GE WattStations and LEAFs: We'll Fix It in Software.

Alex L. Dykes
by Alex L. Dykes
ge wattstations and leafs well fix it in software

As we reported back on July 17th, there were reports of Nissan LEAFs “bricking” themselves while connected to GE’s WattStation home charging stations. Over the last 10 days, I have been on a number of conference calls, spoken with a number of Leaf owners, electrical engineers and battery charging gurus. As it turns out, the problem was exactly as I had surmised: bad utility power damaged the LEAF. The only involvement the GE WattStation had, was that it was merely the connection between the LEAF’s on-board charger and the utility.

Back when I was contemplating getting an electrical engineering degree, I was working for a small computer peripheral design company. The experience has proved useful countless times, but this popular engineering joke is particularly àpropos: how many hardware engineers does it take to change a light bulb? None, we’ll fix it in software. To that end, GE released the following statement this morning:

“Nissan and GE have completed their investigation into the instances of Nissan LEAFs experiencing on-board charging (OBC) issues when using certain EV chargers. Nissan has traced the root cause of the issue to the LEAFs OBC software that can allow damage to occur to its OBC components while using certain chargers and in certain instances, such as when a brief under voltage or blackout condition occurs. Nissan is working to address this issue as quickly as possible, and in the meantime is advising customers to avoid charging during times when brownouts or momentary power dips may be likely, such as during electrical storms or high power usage on the grid.”

Until Nissan releases this fix, Nissan and GE are both telling us that LEAF owners should continue charging as normal, and on the off-chance you fry your LEAF during an electrical storm before Nissan has this fix, your warranty should cover the problem.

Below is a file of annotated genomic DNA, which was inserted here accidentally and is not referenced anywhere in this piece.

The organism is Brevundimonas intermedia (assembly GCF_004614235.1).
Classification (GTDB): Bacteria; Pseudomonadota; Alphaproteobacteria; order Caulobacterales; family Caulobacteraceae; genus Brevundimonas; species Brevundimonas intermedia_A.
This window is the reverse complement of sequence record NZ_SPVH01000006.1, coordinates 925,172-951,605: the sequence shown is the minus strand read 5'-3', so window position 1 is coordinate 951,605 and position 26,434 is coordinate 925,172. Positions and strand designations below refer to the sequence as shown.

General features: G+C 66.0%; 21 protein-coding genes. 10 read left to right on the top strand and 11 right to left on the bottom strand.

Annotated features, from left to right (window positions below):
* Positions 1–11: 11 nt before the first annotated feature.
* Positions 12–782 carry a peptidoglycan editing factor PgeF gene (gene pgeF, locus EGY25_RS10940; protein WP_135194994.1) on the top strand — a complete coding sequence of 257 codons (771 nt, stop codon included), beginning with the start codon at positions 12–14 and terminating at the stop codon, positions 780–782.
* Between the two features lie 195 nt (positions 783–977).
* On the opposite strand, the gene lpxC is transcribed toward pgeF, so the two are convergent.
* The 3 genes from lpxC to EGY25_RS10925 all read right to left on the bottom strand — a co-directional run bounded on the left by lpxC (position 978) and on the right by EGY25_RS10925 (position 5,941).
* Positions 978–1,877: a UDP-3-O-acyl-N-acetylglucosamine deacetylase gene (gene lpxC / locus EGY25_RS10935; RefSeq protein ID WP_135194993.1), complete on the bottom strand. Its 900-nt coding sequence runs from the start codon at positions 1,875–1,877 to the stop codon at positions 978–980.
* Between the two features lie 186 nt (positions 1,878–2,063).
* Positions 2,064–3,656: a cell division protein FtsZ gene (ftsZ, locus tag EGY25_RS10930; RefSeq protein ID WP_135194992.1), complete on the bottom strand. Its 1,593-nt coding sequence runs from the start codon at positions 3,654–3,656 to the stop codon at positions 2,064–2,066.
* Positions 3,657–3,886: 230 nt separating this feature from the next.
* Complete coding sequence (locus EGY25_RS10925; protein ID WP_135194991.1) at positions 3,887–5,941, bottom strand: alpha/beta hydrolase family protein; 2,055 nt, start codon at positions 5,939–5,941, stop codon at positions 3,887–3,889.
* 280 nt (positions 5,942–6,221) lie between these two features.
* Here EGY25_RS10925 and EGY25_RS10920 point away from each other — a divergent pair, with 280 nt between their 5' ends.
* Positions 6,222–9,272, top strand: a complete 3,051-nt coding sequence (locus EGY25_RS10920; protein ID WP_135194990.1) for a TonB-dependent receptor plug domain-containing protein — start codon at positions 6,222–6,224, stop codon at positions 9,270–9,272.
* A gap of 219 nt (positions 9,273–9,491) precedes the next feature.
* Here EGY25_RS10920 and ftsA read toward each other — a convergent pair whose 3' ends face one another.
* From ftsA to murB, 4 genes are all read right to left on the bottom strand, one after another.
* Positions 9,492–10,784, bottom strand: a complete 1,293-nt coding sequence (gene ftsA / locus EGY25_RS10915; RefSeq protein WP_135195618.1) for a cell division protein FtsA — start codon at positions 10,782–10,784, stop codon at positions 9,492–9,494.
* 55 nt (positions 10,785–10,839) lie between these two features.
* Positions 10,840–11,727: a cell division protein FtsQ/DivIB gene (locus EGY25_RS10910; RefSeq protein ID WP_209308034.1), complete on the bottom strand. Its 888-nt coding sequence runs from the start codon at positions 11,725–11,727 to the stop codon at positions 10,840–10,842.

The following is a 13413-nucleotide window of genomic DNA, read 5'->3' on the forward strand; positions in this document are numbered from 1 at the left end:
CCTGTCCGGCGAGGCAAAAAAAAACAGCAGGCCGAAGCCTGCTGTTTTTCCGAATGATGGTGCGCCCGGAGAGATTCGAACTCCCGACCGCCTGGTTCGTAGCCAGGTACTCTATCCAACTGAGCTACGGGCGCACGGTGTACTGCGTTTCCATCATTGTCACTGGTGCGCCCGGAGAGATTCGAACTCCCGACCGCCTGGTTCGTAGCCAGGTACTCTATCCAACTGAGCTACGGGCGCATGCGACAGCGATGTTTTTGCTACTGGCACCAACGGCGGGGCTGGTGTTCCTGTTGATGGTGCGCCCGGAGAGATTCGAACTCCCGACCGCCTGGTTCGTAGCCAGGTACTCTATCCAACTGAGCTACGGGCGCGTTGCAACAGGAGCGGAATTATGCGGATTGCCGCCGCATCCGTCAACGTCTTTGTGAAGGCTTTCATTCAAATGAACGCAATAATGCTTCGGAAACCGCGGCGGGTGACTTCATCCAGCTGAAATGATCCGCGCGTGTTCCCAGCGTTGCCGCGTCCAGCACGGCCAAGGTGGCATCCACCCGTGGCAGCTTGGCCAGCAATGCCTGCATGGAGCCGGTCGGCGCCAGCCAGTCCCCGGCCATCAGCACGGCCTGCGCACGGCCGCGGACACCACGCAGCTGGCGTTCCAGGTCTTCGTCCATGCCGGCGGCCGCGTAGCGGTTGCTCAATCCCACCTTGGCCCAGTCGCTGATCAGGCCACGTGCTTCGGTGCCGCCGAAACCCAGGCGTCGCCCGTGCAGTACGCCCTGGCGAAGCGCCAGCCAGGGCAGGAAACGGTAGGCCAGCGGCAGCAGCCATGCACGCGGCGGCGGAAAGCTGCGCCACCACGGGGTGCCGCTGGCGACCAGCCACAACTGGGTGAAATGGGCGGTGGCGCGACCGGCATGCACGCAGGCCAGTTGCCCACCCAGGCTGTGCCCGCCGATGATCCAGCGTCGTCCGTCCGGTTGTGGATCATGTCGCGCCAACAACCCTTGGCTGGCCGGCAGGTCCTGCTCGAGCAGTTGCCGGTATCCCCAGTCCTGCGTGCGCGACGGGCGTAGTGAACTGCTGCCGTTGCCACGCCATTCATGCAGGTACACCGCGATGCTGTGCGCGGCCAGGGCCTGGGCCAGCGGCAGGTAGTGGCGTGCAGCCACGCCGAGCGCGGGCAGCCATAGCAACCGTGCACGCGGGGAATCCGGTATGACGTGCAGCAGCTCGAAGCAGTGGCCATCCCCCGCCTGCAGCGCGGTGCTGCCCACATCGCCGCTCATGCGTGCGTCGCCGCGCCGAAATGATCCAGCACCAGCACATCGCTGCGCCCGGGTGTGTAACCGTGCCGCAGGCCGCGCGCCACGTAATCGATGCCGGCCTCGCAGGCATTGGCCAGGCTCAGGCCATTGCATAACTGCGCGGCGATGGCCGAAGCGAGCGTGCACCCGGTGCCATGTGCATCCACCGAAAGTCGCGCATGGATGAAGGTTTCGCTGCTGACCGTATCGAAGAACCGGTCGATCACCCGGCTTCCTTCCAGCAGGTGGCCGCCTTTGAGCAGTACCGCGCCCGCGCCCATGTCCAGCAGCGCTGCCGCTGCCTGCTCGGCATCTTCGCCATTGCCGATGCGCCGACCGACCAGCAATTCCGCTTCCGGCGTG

What about the problem with LEAF batteries permanently loosing their charge in the Arizona heat? Check back for an in-depth look next week.

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  • Jpolicke Jpolicke on Jul 29, 2012

    So the list of rules for successful living with an electric car now includes: Don't charge it too quickly or you'll shorten the battery life; Don't drive in a hot climate for the same reason; If you hear thunder in the middle of the night you must get out of bed and unplug the charger; Don't charge it on summer days when usage on the grid (which was never designed for transportation needs in the first place) is high. I guess I don't have the green goggles one has to wear to see these cars as anything other than an expensive joke.

  • Pch101 Pch101 on Jul 29, 2012

    Blaming the public utility is a bit of a copout. This is an engineering flaw with the power management system of the car. The car should be designed to deal with low voltage situations. Nissan should take full ownership of this problem, if it hasn't already.

    • See 1 previous
    • BrianL BrianL on Jul 30, 2012

      I was thinking the exact thing Pch101. You can't expect the power to be perfect 100% of the time. In the US, the power is better than many other countries. Since the Leaf is supposed to be a global car, what are they expecting to see in other countries? This is a striking failure of design and testing. I think TTAC took the softball approach here on laying the blame.

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